Lemon Tart; simple, elegant and oh so French… it’s also one of my favourite desserts.
I couldn’t tell you the number of lemon tarts I made this past month, they were a lot : ) I received so many beautiful and untreated lemons as gifts from friends and also picked some myself. A classic Lemon Tart was certainly the best way to utilise those gorgeous fruits.
I first made this tart 11-12 years ago after seeing it on a cookery show. Through the years I played quite a bit with its sweet and sour balance and came up with a recipe that’s light and fresh.
Lemon Tart is generally prepared in a couple of different ways. First and probably the most common one is made using lemon curd. You bake the sweet crust fully then fill it with a classic lemon curd made using plenty sugar, plenty eggs and butter. Then you put it back in the oven for a little while more. There is no denying that it’s delicious made this way but a little too sweet, a little too heavy for my liking. I enjoy lemon curd paired with unsweetened crusts, pancakes etc., it just gets too much when it’s sweet on sweet.
The other option is simpler and also the way I prefer to make my lemon tart. Again, there is the fully baked sweet tart base that you fill with an uncooked filling. The filling then gets gently cooked in a very low temp oven. You should take it out of the oven while it’s still wobbly in the middle as it will keep on cooking a little more with its own heat.
I reduced the amount of sugar as much as possible in this recipe so you taste the lemon. Looking at other recipes I was shocked to see how much sugar was used in some of them.
If you need a few tips on making the perfect shortcrust pastry (pâte sucrée) you should have a look at my Fresh Fruit Tart post.
- SWEET SHORTCRUST PASTRY - PÂTE SUCRÉE
- 250 gr flour
- 150 gr butter, at room temp
- 75 gr powdered sugar
- 2 large egg yolks
- 1-2 tsp vanilla extract
- a pinch of salt
- 3 large egs
- 40 gr granulated sugar
- 100 ml lemon juice
- 120 ml heavy cream
- 2 lemons, finely grated zest of
- To prepare the pastry beat soft butter with powdered sugar in your stand mixer until pale and fluffy.
- Add in the egg yolks, vanilla extract and a pinch of salt and continue beating for a couple more minutes.
- Add the flour and mix on the lowest speed just until the flour disappears.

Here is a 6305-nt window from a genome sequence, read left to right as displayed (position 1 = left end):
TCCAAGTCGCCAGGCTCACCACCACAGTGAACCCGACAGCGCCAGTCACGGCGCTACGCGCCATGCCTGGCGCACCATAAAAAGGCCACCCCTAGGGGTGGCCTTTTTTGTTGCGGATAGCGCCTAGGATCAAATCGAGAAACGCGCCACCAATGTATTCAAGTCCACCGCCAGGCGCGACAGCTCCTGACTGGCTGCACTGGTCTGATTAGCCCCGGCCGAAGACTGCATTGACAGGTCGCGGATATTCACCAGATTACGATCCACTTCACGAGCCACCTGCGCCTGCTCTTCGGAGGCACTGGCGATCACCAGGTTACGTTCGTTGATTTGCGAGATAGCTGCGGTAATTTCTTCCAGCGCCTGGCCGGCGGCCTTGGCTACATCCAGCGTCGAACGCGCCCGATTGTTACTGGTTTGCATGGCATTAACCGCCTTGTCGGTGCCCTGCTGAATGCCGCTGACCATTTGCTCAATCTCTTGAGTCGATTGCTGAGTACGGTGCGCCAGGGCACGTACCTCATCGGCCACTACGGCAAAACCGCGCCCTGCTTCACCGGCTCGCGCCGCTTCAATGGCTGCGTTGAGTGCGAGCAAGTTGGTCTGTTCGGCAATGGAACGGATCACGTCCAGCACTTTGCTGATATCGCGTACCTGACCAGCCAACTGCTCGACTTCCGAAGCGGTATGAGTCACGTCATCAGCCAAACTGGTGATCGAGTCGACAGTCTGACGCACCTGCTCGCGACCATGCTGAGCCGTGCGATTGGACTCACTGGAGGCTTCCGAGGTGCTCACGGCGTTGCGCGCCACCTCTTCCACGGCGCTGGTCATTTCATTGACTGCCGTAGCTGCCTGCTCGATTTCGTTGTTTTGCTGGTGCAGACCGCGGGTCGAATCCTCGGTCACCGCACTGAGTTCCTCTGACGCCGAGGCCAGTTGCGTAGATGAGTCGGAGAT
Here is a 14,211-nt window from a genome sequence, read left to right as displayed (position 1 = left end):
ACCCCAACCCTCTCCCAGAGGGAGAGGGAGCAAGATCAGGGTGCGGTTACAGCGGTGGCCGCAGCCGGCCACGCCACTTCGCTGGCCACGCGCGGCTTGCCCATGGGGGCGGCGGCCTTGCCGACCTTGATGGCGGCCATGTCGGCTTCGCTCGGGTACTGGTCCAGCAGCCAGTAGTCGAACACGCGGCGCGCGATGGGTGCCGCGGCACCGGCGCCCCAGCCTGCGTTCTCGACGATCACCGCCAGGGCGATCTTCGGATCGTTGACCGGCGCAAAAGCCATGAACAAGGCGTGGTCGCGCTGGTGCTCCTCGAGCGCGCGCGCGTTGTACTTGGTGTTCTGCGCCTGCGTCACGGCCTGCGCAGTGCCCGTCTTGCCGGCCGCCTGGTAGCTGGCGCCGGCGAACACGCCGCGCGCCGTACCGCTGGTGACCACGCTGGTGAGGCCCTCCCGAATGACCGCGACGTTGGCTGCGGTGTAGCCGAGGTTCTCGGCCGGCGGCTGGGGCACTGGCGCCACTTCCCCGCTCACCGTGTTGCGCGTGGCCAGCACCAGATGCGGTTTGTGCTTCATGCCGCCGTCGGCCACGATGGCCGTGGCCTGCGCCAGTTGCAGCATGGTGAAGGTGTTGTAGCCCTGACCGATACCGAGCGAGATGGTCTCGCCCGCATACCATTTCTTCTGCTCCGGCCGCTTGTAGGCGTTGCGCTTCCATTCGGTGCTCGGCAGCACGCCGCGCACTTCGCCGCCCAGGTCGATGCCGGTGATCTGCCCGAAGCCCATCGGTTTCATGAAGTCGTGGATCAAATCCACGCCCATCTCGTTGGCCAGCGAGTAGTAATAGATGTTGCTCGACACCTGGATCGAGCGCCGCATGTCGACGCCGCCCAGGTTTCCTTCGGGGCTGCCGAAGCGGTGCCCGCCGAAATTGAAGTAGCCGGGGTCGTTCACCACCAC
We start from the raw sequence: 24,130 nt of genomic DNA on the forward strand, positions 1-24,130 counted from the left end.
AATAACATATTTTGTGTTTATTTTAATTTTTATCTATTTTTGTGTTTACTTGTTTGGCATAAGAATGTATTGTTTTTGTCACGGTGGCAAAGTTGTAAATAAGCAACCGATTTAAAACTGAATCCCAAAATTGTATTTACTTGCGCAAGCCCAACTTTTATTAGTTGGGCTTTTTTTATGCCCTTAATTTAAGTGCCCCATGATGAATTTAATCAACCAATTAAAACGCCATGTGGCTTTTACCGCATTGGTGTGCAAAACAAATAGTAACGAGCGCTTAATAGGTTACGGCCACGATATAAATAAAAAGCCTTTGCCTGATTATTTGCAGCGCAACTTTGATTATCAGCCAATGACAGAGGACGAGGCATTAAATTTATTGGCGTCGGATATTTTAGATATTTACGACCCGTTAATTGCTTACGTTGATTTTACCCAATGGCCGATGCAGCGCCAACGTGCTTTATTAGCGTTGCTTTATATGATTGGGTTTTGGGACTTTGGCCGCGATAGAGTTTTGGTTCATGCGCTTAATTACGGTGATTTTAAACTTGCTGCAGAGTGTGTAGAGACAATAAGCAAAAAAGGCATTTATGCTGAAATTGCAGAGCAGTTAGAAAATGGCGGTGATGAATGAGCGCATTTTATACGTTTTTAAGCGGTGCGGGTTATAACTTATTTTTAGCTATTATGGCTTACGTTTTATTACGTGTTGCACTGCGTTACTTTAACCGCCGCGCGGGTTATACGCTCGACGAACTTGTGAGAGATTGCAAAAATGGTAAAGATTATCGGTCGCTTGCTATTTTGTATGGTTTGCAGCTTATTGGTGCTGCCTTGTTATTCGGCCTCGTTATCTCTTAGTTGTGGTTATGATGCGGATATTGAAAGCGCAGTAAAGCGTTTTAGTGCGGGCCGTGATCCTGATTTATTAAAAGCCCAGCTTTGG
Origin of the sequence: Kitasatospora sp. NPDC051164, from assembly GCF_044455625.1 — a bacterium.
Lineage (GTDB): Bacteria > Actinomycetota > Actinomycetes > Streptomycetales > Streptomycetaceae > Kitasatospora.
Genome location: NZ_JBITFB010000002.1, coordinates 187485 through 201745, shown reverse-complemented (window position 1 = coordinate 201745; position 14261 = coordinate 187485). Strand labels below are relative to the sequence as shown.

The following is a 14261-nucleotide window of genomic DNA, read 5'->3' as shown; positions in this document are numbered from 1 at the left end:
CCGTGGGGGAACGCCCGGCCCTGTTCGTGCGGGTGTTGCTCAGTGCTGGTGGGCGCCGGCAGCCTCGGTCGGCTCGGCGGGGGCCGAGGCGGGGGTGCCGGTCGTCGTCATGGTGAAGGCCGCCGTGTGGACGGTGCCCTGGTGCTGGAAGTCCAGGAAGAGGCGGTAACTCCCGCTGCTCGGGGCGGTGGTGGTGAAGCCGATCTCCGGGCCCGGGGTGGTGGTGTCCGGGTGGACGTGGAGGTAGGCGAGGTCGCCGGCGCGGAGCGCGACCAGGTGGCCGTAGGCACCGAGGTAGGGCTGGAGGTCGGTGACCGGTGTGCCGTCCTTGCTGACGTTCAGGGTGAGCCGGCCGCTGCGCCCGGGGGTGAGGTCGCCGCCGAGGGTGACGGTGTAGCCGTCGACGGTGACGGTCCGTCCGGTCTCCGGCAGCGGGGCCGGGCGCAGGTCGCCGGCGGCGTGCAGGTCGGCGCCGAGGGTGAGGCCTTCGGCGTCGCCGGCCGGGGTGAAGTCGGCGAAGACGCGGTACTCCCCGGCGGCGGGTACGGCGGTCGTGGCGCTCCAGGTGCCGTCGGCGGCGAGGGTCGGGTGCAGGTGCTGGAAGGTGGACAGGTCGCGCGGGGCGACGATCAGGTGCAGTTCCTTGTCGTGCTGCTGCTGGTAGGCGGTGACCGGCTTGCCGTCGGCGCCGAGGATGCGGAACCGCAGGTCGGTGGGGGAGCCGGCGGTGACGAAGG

- Toss it all on a piece of plastic wrap and bring it together. As we'll only need half of the dough for this recipe,divide and form two disks with the help of the plastic as it will be too soft to handle. Remember NO KNEADING! Wrap tightly and refrigerate for 2 hours.
- Butter and flour the sides of an 8 inch tart tin and place a piece of parchment on the bottom.
- Roll the chilled dough between two pieces of parchment paper to a thickness of an ⅛ of an inch (3-4 mm) Gently place on the prepared tart tin and remove excess. Rest in the fridge for about 45 minutes or in the freezer for 20.
- Preheat oven to 170 C (340 F).
- Prick the base of the crust with a fork and line with parchment. Fill with baking beans and blind bake for 20 minutes. Remove the beans and the paper and bake for a further 10-13 minutes until golden and fully cooked.
- Let cool for 5 mins, brush the base and the sides of the crust with a little beaten egg white. Return to the oven for 1 minute (The egg white will act as a layer of protection and the crust won't get soggy).
- Reduce the oven temp to 140 C (285 F)
- For the filling lightly whisk together the eggs, sugar, lemon juice and zest.
- Whip the cream until fairly stiff and gradually whisk it into the egg mixture.
- Let the foam settle for a few minutes and pour the filling into the pastry case. Bake for 30-35 minutes, until the edges set and the middle is still a bit wobbly.
- Remove from the oven and let cool in the tin.
- Once at room temperature chill in the fridge for a couple of hours.
- Serve dusted with powdered sugar.
Lemon Tart will keep in the fridge for three days if wrapped well.
The unbaked shortcrust pastry will keep in the fridge for three days and up to three months in the freezer. Make sure to wrap it tightly.